When you hear of 1990’s technology making a comeback in a big way, you might wonder why you haven’t seen anyone reprising their Discman portable CD player or Tamagotchi digital pet, but tragically, it’s not the fun 90’s tech that has emerged again. Born in the 1990s, a botnet malware variant known as an “Infostealer” has returned with a vengeance. Since the original discovery of botnet malware, both technology and threat actor skills have drastically improved, allowing botnets to scale in size and capability. According to NETSCOUT’s 2022 threat report, in the first half of 2022 alone, their “global honeypot network observed more than 67 million connections from 608,000 unique IP addresses, spanning … 30,000 organizations, and 165 countries.” NETSCOUT observed a staggering 2,300% increase in botnet infected devices from Q1 to Q2 of 2022.
As our lives and personal data go increasingly digital, there’s more to be gained by hackers who successfully steal your private data. The US Department of Justice reports the takedown of the Racoon Infostealer MaaS (malware as a service) and the arrest of key players in its operation in March or 2022. The FBI identified over 50 million unique credentials captured by the dismantled botnet, and PII including email addresses, bank accounts, cryptocurrency addresses, and credit card numbers. A few months later, in July 2022, version two of the Racoon Infostealer was released, and went viral under its new name, RecordBreaker. There’s no question that botnet Infostealers are making a big comeback and they’re coming after your data.
What is an Infostealer?
As the name suggests, an Infostealer steals your info—and it takes it right from where you feel the safest keeping it: your own computer and mobile device. Much like a computer virus, an Infostealer is a form of malware that infects your computer or mobile phone. But unlike most viruses, an Infostealer’s purpose is to capture whatever data it can from your computer and relay it back to the botnet’s command and control servers. Furthermore, certain varieties of botnet malware can take control of your computer, take screenshots at any point, log your keystrokes, and much more. The worst part is this all happens without the machine’s user even knowing anything is wrong. While many viruses have very noticeable symptoms (poor computer performance, frequent crashing, etc), an Infostealer is more fruitful for the threat actor when it operates undetected.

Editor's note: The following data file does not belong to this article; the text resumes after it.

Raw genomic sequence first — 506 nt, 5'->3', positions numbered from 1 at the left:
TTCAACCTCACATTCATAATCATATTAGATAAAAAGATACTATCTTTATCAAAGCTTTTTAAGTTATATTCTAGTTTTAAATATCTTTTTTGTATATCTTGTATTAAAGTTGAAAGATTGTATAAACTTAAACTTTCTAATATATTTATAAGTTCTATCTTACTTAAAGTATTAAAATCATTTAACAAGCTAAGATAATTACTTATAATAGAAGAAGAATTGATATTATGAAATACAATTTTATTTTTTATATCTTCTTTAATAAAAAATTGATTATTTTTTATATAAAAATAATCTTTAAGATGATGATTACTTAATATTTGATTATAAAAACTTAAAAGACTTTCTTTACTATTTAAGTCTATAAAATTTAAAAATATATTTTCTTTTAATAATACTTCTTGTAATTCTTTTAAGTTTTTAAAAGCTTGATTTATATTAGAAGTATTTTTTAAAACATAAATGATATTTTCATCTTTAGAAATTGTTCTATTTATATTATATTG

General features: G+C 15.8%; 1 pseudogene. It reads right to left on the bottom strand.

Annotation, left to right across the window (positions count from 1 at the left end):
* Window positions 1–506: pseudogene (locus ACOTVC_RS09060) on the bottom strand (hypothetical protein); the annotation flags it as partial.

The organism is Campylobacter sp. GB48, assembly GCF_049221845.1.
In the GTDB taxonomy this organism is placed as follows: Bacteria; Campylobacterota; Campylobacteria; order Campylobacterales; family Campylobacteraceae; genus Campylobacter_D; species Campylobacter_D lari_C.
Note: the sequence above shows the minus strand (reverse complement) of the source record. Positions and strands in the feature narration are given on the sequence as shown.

What will an Infostealer steal, exactly?
In short, everything that matters to you on your device. The most lucrative is all your stored credentials and Autofill data your web browser captures. Every time you log in to a site and your browser offers to save your password, those saved credentials are what get snagged. On average, we see 38 different pairs of credentials captured from an infected device, which includes 6 unique email addresses. Your browser’s Autofill feature also saves things like your name, address and credit card numbers for easy access the next time you need to fill out this information. Unfortunately, however, since an Infostealer is software that runs on your computer, it can quite easily extract the data saved in your Autofill database, and capture all your stored credentials, which sites those credentials work for, and any other personal detail you thought would stay private unless you decided otherwise.
Among the data an Infostealer can grab from your browser are your cookies. Cookies contain snippets of data stored locally in your web browser’s cache for convenient use later. This might be a website’s way of storing your preference for something, or it could be used for login purposes. Every time you log in to a website, a “session” is created, and the session is said to be authenticated and depending on your preferences and how the web site you’ve accessed is designed, sessions can be valid for extended periods of time. Notice that you’re still logged in when you close your browser and return to certain sites? That’s thanks to sessions—and cookies are partly responsible for keeping track of your session. The website you’ve authenticated with stores a token, or a code of some kind, in your browser’s cookies. When this cookie is present and you re-visit a site, the site checks the cookie, see’s that the stored token is still valid and cross checks a few other parameters (like your browser version, operating system type and the geolocation of your IP), and if everything checks out, your session is still considered valid and you’re not required to re-authenticate. When an Infostealer captures your cookies, and some other relevant data from your computer, it is entirely possible they can leverage this to “hijack” your session and bypass the need to authenticate. This is particularly scary considering this often defeats multi-factor authentication too.